Rabbi Moses ben Maimon (Maimonides, Rambam) was a 12th century Jewish philosopher, codifier, commentator and physician. He is best known for his codification of Jewish law (Mishneh Torah), his philosophical writings (Moreh Nevuchim/Guide for the Perplexed) and his Thirteen Principles of Faith.
“When Av enters, we must lessen our rejoicing,” declare the Talmudic sages in Ta’anit 26b.
In truth, however, this period of “sadness” begins on the Fast of the 17th of Tammuz (observed yesterday) and lasts exactly three weeks – until Tisha B’Av (the Ninth of Av), the day on which we mourn the destruction of both the First and Second Temples.
The history of the conversos, those Spanish and Portuguese Jews who hid their identities by publicly behaving as observant Catholics, is tragic not only for the horrible auto-de-fes (mass executions at which those convicted of heresy were burned at the stake), but also for the fear and instability with which these hidden Jews lived. Conversos who managed to leave Spain or Portugal, often had to flee the next country of residence in fear of the Inquisition that often followed recent Spanish conquests. The same story was played out in Europe, India, South America and even in colonial Georgia.
Mordecai Sheftall (1737-1797), the son of Benjamin and Perla Sheftall, emigrants from England, was born in Savannah, Georgia. A successful self-made merchant-come-landholder, Mordecai was active in colonial politics. His position on the Parochial Committee (and one-time chairman) made him easily identifiable as an independent minded rebel to any British official. When the hostilities between the British and the colonists eventually turned to war, Sheftall was appointed commissary-general and eventually the “Deputy Commissary of Issues in South Carolina and Georgia.” He was commissioned as a colonel, the highest ranking Jewish officer in America.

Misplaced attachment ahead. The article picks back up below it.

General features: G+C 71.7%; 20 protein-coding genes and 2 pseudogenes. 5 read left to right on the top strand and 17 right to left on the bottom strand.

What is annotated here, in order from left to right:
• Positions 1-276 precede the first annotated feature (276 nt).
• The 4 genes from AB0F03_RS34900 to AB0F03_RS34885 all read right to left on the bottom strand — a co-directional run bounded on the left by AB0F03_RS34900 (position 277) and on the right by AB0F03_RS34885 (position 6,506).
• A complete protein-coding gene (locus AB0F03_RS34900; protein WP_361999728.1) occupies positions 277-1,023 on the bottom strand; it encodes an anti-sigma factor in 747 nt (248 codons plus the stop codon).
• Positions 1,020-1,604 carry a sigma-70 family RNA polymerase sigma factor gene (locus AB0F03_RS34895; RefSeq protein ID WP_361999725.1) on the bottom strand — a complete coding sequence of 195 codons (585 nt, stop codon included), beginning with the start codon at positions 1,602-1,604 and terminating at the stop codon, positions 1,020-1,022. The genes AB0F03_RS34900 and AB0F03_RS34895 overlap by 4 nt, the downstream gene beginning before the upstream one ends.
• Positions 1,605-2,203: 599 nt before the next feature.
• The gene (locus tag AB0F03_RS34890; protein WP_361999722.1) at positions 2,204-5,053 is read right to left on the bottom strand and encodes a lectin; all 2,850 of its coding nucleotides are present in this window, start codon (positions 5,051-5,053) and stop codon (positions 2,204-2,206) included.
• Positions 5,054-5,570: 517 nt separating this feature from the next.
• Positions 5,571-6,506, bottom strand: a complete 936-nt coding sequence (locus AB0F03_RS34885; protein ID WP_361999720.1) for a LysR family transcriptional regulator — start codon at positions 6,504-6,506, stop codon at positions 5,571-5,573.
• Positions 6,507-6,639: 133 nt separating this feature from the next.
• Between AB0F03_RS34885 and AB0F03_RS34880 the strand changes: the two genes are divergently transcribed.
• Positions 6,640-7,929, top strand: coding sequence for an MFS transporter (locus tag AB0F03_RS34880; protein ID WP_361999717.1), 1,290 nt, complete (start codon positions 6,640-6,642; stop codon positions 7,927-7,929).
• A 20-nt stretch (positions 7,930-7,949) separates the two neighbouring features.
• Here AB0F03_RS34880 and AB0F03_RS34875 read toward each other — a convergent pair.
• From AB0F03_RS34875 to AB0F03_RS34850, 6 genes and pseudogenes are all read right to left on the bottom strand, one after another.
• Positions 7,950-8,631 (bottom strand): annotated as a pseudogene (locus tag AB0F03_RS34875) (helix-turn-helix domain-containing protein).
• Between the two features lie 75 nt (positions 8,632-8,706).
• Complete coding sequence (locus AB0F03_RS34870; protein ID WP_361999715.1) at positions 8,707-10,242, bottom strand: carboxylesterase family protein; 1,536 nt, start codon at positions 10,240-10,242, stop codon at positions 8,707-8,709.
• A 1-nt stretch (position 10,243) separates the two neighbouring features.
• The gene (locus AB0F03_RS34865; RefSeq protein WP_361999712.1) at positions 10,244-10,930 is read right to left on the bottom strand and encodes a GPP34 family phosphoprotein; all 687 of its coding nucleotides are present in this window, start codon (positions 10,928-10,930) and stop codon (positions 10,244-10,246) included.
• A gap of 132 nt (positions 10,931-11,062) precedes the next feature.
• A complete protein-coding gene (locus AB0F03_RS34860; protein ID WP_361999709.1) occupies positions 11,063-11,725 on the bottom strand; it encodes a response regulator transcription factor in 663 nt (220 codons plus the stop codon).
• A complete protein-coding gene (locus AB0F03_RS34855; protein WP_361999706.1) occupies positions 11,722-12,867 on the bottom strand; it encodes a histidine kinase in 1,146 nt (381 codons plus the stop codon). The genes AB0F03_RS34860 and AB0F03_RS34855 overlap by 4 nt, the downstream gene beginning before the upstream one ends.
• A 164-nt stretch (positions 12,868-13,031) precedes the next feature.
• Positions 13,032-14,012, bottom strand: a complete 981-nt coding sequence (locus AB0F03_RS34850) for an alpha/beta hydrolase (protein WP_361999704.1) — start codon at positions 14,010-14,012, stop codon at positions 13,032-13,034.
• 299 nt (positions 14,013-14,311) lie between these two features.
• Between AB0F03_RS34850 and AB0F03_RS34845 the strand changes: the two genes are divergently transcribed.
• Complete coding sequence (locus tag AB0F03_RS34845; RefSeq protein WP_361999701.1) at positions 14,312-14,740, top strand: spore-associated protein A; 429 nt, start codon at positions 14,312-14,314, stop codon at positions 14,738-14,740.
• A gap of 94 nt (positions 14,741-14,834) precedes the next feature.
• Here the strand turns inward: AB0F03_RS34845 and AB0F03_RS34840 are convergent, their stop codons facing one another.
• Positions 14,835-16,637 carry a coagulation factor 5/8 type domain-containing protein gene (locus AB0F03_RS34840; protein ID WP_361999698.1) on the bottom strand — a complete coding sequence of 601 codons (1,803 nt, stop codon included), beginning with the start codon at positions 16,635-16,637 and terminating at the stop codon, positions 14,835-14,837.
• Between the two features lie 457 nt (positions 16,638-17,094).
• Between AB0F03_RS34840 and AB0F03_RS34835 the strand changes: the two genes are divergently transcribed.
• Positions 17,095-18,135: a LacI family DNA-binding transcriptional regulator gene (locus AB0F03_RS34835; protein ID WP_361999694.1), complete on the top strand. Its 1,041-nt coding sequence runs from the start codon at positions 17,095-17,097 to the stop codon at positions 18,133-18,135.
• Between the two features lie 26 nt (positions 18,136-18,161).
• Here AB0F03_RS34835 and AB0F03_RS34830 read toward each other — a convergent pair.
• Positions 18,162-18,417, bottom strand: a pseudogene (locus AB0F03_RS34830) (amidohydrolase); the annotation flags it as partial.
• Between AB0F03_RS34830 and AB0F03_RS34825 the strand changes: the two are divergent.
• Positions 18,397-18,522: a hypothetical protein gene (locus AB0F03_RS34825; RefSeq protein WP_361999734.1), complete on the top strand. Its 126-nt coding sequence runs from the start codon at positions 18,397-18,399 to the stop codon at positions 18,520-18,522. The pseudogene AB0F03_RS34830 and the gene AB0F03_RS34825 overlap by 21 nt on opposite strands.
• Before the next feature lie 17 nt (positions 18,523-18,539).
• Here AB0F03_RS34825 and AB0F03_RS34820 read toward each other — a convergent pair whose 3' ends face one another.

The phrase “May you live in interesting times,” references a Chinese curse. According to Jewish tradition, such a phrase could be seen as a blessing. It is normal to question why people suffer through challenges – both large and small – but Judaism views these tests, known as nisyonot, as opportunities that God provides each individual to grow and meet his/her true potential.
The pleasant temperatures of the short spring and summer of the fertile plains of the Canadian Midwest are a stark contrast to the winter, when temperatures can plummet to -40 degrees Fahrenheit and almost never rise above freezing. That the land is covered with snow for over half the year was probably not a daunting feature for the hundreds of Russian and Eastern European Jews who arrived there at the end of the 19th century.
The assumption that every Jewish adult has had a Bar/Bat Mitzvah celebration is presumptuous. The assumption that every Jewish adult (other than a convert) has become a Bar/Bat Mitzvah is logical. After all, becoming a Bar/Bat Mitzvah means only that a man or woman has passed the age of 13 or 12 (respectively), and is therefore recognized as having reached the age of personal religious responsibility.
Ophidiophobia is the fear of snakes. This is one of the most common phobias, and, in fact, it is so common and apparently instinctual that scientists have even taken to studying why this fear appears to be an almost natural part of human psychology.
In many, if not most, Jewish parables, the righteous and scholarly are often presented as living in a state of poverty. Indeed, it might often seem as if poverty is an attribute of righteousness. As Tevye the Milkman (Fiddler on the Roof) says: “It’s no shame to be poor… but it’s no great honor either!”
Imagine traveling forward 500 years in time and discovering multitudes of people studying something you had written for your child. Imagine walking into a bookstore and finding multiple editions of that work, many of them with commentaries. In the world of Jewish scholarship, there are two such works that have gained this status.